In lieu of an abstract, here is a brief excerpt of the content:

  • The Occupation-Image: A Deleuzian Analysis of Videos from the Israeli Occupation of Palestine
  • Boaz Hagin (bio) and Roy Wagner (bio)

Rearticulating the Conflict

b’tselem (hebrew for “in the image of”), the Israeli information center for human rights in the occupied territories, is one of Israel’s most prominent human rights nongovernmental organizations (NGOs). Founded in 1989, its goal is to document and educate about human rights violations in the occupied territories, to combat denial among the Israeli public about what goes on in the territories, and to ensure that Israel’s government “protects the human rights of residents there and complies with its obligations under international law” (“About B’Tselem”).1

In 2005, B’Tselem established a video department and added moving images to its human rights reports. In this article we look mainly at two groups of videos distributed by B’Tselem. One is the video reports by B’Tselem’s researchers, which document Israeli violations of the human rights of Palestinians in the occupied territories and which B’Tselem has been making since 2005. The second is videos that were made as part of B’Tselem’s camera distribution project. Launched at the beginning of 2007, this project provides Palestinians with video cameras in order to document their lives under the occupation themselves (“B’Tselem’s Camera Project”).2 B’Tselem’s videos have been posted on its website (“Video”) and YouTube channel (“B’Tselem: Video”), and some of them have garnered considerable public interest, although they have received almost no attention within film studies. Some of the videos have been circulated by the Israeli and international media.3

B’Tselem and the media frequently see these moving images as representations of facts that lie behind the images, coded in terms of human rights and national conflict. This is indeed the chief interest of NGOs such as B’Tselem as well as the police, the courts, and the media. In this article, we would like to put these issues in parentheses and argue that what the images show is not reducible to such an account.

The media discourse surrounding these videos has frequently focused on facts and on issues of objectivity and relations between the people involved, such as the ethics of depicting the suffering of others, self-representation, and the degree to which filmmakers can and should intervene in the lives and deaths of those they depict. According to the videos’ supporters, the media attention and public pressure have encouraged Israelis to raise questions about settlers in the occupied territories; impelled the Israeli police and military police to conduct investigations that might not have been opened [End Page 19] based only on spoken or written testimony from Palestinians; and sometimes resulted in arrests and convictions. Moreover, according to B’Tselem and its advocates, the presence of cameras can be a powerful deterrent and has reduced settler and army violence while offering an empowering form of nonviolent resistance for Palestinians.4 Critics have asked whether B’Tselem gives a fair and impartial picture of events in the territories (and whether it is biased against Israel or even “anti-Semitic”); whether the making of the videos puts the Palestinian photographers, especially children, in danger; and whether the project has any long-term impact beyond the initial media interest.5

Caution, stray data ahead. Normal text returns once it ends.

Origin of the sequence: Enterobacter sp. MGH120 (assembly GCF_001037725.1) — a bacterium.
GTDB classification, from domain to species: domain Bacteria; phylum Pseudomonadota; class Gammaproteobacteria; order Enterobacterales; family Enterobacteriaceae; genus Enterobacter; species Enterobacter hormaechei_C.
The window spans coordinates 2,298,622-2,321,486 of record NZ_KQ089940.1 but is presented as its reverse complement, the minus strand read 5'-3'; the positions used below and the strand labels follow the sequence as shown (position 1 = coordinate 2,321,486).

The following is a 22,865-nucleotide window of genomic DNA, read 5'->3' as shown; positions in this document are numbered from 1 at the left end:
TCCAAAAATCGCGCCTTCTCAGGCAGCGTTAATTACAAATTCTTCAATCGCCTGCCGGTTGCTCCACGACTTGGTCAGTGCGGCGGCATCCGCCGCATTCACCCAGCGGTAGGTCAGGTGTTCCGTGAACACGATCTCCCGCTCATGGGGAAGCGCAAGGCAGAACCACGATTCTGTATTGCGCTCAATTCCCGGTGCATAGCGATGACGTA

Specifically, as other scholars have noted, the events on the ground and other moving images produced in the region are not easily reducible to accounts in which clear-cut subjects and collectives that maintain a coherent identity over time perform easily discernable actions. Such discursive categories can indeed shed light on violations of human rights and national struggle, and providing clear and reliable evidence about what happened is no doubt crucial for legal proceedings. But this kind of analysis can also miss the sometimes chaotic, unofficial, and looming forms of violence and suffering, as well as the forms of political action they call for. As Ariella Azoulay writes, the “ruling power seeks to homogenize the heterogeneous scopic regime through the active reduction of objects seen within it to the logic of a national struggle” (201). In response to this danger, we will attempt a reading that might escape...

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Additional Information

ISSN
1934-6018
Print ISSN
0742-4671
Pages
pp. 19-33
Launched on MUSE
2014-11-27
Open Access
No
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